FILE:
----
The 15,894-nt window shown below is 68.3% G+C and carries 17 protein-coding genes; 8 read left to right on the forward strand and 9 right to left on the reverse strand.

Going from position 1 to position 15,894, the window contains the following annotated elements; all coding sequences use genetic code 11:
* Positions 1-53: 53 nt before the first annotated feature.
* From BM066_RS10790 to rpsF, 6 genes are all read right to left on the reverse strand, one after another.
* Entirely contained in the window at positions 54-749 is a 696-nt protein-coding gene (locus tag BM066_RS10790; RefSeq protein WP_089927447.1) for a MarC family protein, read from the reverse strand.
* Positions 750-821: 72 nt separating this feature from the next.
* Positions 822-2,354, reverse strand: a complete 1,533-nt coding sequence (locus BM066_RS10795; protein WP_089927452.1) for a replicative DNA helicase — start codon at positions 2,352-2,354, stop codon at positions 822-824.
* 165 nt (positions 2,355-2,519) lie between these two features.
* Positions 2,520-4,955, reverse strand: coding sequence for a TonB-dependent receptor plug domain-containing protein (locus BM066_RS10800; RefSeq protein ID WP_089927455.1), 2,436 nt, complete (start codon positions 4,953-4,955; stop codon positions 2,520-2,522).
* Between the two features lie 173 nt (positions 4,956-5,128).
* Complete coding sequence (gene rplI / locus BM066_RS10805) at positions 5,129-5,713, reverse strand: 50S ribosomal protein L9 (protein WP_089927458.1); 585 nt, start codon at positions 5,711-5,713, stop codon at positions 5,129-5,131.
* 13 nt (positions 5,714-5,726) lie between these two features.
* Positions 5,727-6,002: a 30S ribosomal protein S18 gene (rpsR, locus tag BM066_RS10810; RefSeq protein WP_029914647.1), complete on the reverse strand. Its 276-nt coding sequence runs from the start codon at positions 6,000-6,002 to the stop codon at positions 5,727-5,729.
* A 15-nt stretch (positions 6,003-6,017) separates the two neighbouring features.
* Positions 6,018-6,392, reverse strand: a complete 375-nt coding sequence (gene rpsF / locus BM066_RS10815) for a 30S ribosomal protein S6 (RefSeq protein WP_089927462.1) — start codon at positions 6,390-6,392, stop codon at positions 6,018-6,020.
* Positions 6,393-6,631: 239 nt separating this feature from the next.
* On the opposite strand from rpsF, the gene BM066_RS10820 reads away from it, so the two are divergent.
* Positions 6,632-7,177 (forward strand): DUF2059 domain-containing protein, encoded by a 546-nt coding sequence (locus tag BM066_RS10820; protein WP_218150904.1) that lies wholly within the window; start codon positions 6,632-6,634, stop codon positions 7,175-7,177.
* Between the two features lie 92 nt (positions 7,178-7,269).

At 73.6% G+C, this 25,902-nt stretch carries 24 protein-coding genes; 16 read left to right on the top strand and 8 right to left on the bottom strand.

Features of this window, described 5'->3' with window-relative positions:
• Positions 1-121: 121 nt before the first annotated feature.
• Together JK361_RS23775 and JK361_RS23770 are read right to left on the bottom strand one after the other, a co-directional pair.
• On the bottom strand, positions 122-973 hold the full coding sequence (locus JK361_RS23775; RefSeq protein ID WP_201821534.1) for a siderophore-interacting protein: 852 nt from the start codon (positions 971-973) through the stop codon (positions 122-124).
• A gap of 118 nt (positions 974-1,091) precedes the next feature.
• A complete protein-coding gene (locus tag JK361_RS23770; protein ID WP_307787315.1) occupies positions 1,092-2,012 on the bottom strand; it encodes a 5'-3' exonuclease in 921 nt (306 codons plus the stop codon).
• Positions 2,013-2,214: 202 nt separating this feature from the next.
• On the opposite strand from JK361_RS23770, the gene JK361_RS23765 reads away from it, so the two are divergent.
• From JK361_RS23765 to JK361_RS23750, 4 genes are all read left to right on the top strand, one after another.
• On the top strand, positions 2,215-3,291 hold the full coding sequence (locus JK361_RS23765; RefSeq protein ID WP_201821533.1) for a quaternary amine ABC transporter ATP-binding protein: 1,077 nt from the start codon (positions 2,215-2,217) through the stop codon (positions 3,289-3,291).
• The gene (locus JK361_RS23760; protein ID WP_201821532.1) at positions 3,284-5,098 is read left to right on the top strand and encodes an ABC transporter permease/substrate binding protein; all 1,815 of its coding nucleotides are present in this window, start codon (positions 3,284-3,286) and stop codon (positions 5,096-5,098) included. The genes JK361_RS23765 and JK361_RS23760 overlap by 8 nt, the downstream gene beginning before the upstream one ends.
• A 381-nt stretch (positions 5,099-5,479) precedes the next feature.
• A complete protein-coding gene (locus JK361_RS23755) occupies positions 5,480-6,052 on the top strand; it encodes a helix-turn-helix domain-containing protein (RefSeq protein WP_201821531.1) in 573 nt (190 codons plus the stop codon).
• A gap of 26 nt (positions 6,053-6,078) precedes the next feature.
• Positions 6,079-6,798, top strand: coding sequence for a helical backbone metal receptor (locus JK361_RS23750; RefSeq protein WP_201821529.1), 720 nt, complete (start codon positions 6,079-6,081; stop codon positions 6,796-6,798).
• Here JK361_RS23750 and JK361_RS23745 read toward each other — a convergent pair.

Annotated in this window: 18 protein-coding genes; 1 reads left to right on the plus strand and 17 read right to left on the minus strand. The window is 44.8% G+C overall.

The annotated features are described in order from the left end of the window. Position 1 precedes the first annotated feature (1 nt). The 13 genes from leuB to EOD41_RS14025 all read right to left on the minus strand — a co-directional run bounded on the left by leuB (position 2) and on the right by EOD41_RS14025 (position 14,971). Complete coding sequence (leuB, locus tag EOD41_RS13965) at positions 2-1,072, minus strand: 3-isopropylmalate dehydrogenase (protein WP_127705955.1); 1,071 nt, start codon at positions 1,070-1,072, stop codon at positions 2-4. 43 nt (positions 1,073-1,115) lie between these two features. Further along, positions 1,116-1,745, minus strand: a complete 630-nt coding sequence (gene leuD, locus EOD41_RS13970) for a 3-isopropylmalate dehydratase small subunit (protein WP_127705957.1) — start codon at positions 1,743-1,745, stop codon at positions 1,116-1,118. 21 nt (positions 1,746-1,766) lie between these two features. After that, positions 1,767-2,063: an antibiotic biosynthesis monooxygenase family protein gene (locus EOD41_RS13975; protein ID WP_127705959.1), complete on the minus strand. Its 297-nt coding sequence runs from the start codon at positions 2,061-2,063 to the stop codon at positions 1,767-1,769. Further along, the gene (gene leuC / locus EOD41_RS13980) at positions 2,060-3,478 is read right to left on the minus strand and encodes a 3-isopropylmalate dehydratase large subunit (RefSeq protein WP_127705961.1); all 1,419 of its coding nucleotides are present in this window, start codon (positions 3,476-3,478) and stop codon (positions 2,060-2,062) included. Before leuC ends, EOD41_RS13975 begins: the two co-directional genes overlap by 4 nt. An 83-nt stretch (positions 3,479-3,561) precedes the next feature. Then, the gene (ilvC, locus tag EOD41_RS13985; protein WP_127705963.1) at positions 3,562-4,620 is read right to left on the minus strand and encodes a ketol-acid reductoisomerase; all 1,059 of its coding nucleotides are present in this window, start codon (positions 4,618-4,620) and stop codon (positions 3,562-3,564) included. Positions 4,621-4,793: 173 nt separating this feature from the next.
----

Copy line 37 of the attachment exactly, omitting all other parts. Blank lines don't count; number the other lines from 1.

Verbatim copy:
Annotated in this window: 18 protein-coding genes; 1 reads left to right on the plus strand and 17 read right to left on the minus strand. The window is 44.8% G+C overall.